17 February 2020
Valentine’s Day falls flat in China
Valentine’s Day is undeniably a global retail phenomenon – this year, spending on ‘The Day of Love’ should top $161 billion across the world, according to the US National Retail Foundation. If you’re not a fan of the romance and marketing, blame Geoffrey Chaucer and Margery Brews. In 1382, Chaucer became the first to link the saint’s day with romantic love in his Parlement of Foules. In 1477, Margery Brews, a Norfolk woman, sent the earliest known Valentine’s missive (see ‘Last Word’, below).
However, the rose-embellished retail boost wasn’t felt everywhere. In China, continued lockdowns, factory closures and consumer and tourist caution mean the country faces not only a dangerous virus, but an economic hit as well. Alibaba, usually a beneficiary of such festivals, reported strong earnings for the fourth quarter last week, but the stock price was directed by the CEO’s warning that the coronavirus would hit profits.
China spends to reassure investors
Last Wednesday, Beijing changed how it computes fatalities and infections: confirmed cases in Hubei province (home to Wuhan) thus increased almost ten-fold from the day before, with 14,840 new infections and new fatalities more than doubling to 242. The global death tally is at some 1,770, with more than 70,000 confirmed cases. Hours after the Hubei recount, two of the province’s senior Communist Party officials were ousted.
Sackings aside, Beijing is spending. The People’s Bank of China has already injected $174 billion of liquidity into markets since the virus appeared and cut interest rates (as have central banks in Sri Lanka, Malaysia, the Philippines and Thailand). Are investors reassured?
Alistair Thompson of FSSA, Manager of the St. James’s Place Asia Pacific fund, commented:
“I worry share prices in China are not fully reflecting the impact of the virus. Quality companies look fully valued although we are looking at China Resources Land which trades at a steep discount. We haven’t added to anything in China.”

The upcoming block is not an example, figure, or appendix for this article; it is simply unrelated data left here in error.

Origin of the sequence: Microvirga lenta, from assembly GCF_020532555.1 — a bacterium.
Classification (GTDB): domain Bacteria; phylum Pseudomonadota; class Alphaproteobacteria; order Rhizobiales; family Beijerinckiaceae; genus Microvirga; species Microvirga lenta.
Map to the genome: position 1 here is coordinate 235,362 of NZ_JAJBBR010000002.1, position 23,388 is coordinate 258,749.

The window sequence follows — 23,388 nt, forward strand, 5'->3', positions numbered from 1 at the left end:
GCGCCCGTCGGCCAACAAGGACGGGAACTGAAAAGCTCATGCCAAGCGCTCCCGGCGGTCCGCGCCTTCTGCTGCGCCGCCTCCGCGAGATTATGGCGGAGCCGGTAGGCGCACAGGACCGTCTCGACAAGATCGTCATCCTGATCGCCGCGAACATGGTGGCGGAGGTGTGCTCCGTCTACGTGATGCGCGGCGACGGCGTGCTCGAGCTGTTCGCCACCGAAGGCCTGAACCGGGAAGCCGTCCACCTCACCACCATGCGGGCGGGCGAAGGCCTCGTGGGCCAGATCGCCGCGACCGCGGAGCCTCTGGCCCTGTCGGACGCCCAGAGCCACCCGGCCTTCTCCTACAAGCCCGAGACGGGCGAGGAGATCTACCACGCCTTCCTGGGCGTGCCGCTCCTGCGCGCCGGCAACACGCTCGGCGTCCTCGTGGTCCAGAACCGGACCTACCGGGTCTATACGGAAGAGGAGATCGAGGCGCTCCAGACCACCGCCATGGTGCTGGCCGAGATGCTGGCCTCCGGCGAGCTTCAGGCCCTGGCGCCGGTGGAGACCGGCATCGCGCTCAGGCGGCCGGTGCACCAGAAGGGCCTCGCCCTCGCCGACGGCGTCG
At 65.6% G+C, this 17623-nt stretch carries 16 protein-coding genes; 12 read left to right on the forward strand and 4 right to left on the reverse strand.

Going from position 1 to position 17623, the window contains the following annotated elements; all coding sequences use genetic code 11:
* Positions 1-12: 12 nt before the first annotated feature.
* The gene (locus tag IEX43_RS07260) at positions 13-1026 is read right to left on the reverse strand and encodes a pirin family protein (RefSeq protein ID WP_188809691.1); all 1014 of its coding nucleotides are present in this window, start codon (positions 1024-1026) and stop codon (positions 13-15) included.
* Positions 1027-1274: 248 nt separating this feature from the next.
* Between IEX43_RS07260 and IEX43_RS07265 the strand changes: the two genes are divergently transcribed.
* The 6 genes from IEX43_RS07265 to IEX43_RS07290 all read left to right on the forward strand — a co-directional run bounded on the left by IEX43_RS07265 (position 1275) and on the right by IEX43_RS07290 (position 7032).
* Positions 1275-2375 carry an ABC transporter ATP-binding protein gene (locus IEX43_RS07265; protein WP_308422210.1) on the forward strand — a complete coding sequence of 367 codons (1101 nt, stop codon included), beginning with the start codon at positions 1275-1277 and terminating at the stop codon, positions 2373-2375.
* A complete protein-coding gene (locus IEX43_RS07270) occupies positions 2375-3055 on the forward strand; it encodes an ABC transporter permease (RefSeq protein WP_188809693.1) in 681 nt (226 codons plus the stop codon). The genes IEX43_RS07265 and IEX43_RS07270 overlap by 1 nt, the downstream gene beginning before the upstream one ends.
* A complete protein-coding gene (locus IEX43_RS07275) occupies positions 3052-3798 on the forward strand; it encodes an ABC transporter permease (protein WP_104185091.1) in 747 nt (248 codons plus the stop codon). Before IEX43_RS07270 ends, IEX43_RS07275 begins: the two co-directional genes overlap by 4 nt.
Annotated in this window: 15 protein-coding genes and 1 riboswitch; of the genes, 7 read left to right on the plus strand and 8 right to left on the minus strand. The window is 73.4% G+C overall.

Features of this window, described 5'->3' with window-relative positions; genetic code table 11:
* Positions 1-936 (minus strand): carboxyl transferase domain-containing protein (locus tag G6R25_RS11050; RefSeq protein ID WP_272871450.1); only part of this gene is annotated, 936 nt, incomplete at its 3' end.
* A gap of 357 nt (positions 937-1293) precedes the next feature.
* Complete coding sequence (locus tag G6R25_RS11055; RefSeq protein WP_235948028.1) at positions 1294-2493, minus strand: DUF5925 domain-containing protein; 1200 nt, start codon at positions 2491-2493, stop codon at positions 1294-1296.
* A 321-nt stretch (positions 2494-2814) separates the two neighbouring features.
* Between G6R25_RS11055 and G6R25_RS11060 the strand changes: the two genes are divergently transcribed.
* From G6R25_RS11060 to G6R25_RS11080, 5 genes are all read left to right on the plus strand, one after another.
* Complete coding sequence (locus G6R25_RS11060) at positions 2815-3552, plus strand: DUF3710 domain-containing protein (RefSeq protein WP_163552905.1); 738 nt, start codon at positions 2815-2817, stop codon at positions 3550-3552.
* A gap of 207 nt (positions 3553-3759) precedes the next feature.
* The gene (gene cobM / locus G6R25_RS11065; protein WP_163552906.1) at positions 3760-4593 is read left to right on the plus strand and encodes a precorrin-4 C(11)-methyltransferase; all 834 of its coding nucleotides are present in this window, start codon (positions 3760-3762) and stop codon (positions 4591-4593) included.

However, bucking the trend, some companies are “benefiting” from the virus.
“We own four companies that are actually beneficiaries of the current situation. CSL is one of the world’s largest flu vaccine manufacturers, while ResMed and Fisher & Paykel are two of the world’s leading masks and respiratory equipment companies – and Ramsay Health Care is a leading private hospital operator. All four companies have seen their share prices rise sharply since news of the virus broke.”
Indeed, what hits China economically these days hits the world. At the time of SARS in 2003, China accounted for 4% of the global economy – today it accounts for 17% and sits at the centre of global supply chains. A recent poll of US economists found they believed the virus will cut US growth by a little under 0.5% in the first quarter. Lower oil demand is another result – the International Energy Agency (IEA) expects a “significant” first quarterly drop in global demand in a decade.
Boris takes back (more) control
With the virus providing the major story on global markets, politics in the US and UK still intruded all the same. In the UK, a Cabinet reshuffle saw Chancellor Sajid Javid resign his post just a few weeks before the current government’s first Budget. Javid said he had been unwilling to sack his own advisers and instead share a pool of advisers with Number 10.
Azad Zangana, Senior European Economist at Schroders, commented:
“It was clearly a disappointing outcome for investors as, in the short term, gilts began selling off in response. To have a Chancellor departing with less than a month before the first Budget since the election looks poor and highlights the splits within the government.”
The change of Chancellor is thought to mark a shift in policy towards a looser fiscal arrangement that enables the government to fulfil its fiscal pledges.
Capital Economics said:
“The surprise change [in Chancellor] … bolsters our view that looser fiscal policy and tighter monetary policy are on the way. This supports our forecasts for a stronger pound, higher Gilt yields, and an outperforming UK stock market over the next couple of years.”
Still, it’s hard to imagine the UK government spending the $97.5 trillion pledged by the rising star of the US Democratic primaries.
Capital Economics commented of Bernie Sanders’s spending:
“Bernie Sanders’ win in the New Hampshire primary has cemented his position as the front runner. Many observers believe that his policies, which could have a detrimental effect on the stock market, will ultimately prove too radical to appeal to mainstream voters [but] it would be unwise to dismiss his chances too quickly.”
Whatever promises he may make to US workers, he will face an incumbent very much at ease with protectionism. Last week, one of the greatest fans of US steel tariffs, JSW Steel, made a surprising call when it took the US Department of Commerce to court…because of US tariffs.